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South Florida Business Journal Executive Profile: Liora Hayman

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OBMI’s Liora Haymann on how she became an architect

Written by: Brian Bandell, Senior Reporter, South Florida Business Journal

Liora Haymann and OBMI have been designing projects in the Caribbean, Central America and the Middle East for years without many projects stateside. Now the Miami-based architecture firm has turned its attention to South Florida.

The firm was founded in Bermuda and still has an office there. It opened a Miami office 15 years ago and now has 35 employees from 31 nations, she said.

Many of its projects are in the hospitality sector, such as the St. Regis Bermuda and the Pasito Lux and Pasito Blanco in the Canary Islands. Recently, OBMI crafted the Block 40 tower – with hotel rooms, apartments and commercial space – in Hollywood.

What was your first job? I was into creating paper flowers, and my father helped me sell them. In college, I took an internship in an architect’s office in Santiago, designing kitchens and closets.

When did you know you wanted to be an architect? I always liked to draw and to make objects. My father had an interior design practice, so I spent a lot of time there playing with pens. It seemed to be a natural evolution of that. But I do love words and writing, and I love math. I was looking for something that could bring all of that together.

Which architects have inspired you? From a more traditional perspective, Frank Lloyd Wright is a very inspiring figure, especially as a trailblazer. More recently, I love PAMM, the Pérez Art Museum Miami, [as] I think Herzog & de Meuron are inspiring designers.

How do you manage a global operation? In a large project like a hotel that may take two or three years to develop, we could work with 22 specialists. They will be anywhere in the world because our clients are high end and looking for the best. We have our core designers here, and their whole team travels to a location first for a workshop. Our projects are based on a workshop over two or three days, a very interactive brainstorming process with the client. Every six weeks, for a project like this, we will have these workshop meetings. And in between, we will work on digital meetings with cameras. We travel approximately every six weeks.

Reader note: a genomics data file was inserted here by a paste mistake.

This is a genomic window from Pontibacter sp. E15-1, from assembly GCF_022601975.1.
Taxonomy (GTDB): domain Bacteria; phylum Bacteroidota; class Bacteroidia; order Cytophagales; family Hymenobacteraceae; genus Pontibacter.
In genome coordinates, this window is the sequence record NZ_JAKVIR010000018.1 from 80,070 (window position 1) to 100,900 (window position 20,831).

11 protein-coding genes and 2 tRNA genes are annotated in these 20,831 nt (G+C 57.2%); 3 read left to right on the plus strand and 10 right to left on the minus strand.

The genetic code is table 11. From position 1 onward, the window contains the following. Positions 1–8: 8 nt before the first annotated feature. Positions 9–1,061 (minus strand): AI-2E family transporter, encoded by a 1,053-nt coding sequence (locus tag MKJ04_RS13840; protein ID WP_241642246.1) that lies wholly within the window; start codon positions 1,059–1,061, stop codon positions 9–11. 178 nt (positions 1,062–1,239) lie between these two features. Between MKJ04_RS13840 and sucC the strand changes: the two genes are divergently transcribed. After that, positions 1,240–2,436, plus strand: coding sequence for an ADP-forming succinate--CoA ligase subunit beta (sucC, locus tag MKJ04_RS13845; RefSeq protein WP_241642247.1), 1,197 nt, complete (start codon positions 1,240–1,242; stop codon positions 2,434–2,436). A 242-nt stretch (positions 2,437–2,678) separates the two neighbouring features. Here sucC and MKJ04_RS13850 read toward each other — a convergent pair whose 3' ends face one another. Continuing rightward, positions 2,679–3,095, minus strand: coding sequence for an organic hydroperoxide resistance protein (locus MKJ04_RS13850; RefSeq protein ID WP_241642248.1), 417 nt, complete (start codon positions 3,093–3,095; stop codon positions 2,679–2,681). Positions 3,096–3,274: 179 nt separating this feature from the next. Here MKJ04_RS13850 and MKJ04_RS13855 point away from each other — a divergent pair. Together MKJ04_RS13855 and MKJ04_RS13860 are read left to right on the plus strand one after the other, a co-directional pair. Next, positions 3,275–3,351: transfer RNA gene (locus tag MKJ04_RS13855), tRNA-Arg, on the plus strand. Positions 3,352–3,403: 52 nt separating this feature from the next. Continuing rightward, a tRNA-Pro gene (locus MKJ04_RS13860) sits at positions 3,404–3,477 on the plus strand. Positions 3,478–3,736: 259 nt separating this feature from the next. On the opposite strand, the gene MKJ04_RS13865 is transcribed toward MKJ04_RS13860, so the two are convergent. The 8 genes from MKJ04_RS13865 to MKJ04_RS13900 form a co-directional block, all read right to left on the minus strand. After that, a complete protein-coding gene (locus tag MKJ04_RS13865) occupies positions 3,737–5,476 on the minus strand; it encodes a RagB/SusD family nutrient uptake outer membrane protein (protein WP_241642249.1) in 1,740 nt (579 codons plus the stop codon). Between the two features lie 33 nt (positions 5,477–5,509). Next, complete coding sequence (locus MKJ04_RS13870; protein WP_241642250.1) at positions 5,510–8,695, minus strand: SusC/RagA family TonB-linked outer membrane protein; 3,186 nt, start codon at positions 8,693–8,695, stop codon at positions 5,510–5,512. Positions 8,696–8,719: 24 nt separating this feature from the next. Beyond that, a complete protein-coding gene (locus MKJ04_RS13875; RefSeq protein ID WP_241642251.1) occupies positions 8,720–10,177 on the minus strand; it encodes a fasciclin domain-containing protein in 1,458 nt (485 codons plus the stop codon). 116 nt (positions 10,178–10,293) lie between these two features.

What has been the most satisfying project you’ve worked on? I enjoyed a project in Mexico, a town center for Zibata. We designed a master plan for the town center. It is a mixed use and has a lagoon, a real urban feel creating a pedestrian environment.

What architecture trends have you most excited? Hotels have moved from being only a temporary residence to integrating other functions. You are not just creating the hotel, but a neighborhood and a lifestyle around it and other amenities. The breaking down of the spacial barriers in the public spaces of the hotel. The lobby, lounge and dining all come together and become more open spaces. Bringing in public art. The lobby of a hotel is not a reception area. It becomes a living space.

How did you help your father publish his book? My father has a very interesting story. Years ago, he wanted to put it onto paper. Until then, I really didn’t know anything about that story. Families that went through the war tend to be silent about it. And generally my parents didn’t want to imprint that into their children. They lost a son. My father saved letters he had exchanged with his parents [after they immigrated to Chile from Germany] for 10 years when he was in Europe in World War II. I had to first translate them from German to Spanish so our family could read them. I brought in graphic designers to create that aspect of the book. I wrote tons of sidebars explaining what had happened at the time, and I did a lot of research. It was a wonderful experience because I learned about my family history …. Now I want to translate this to English. That is my next project.

How did you get into teaching yoga and dance? I love movement. It’s a space where you take care of your health – not only physical, but also mental. I studied dance when I grew up, and it was always a strong medium of expression for someone who didn’t like to talk a lot. … I can deal with emotions and resolve a lot of issues and just keep going with a sense of stability …. I started studying yoga in Chile. When I came to Miami, and for a while I wasn’t working, I decided to get certified [as an instructor] and use my time in a more productive way. …When you design a project, it can take very long to be built. When you are teaching, and you have a consistent student, within two months you can see the results.




Liora Haymann

Age: 59

Birthplace: Santiago, Chile

Residence: Coral Gables

Current position: Managing Director, OBMI

Community involvement and boards: Award Committee of the Caribbean Hotel and Resort Investment Summit

Previous position: Partner, Urbe in Chile

Education: Architecture degree, Pontificia Universidad Católica de Chile; M.S. in architecture, Massachusetts Institute of Technology




Source: http://www.bizjournals.com/southflorida/news/2017/04/11/obmi-liora-haymann-on-how-she-became-an-architect.html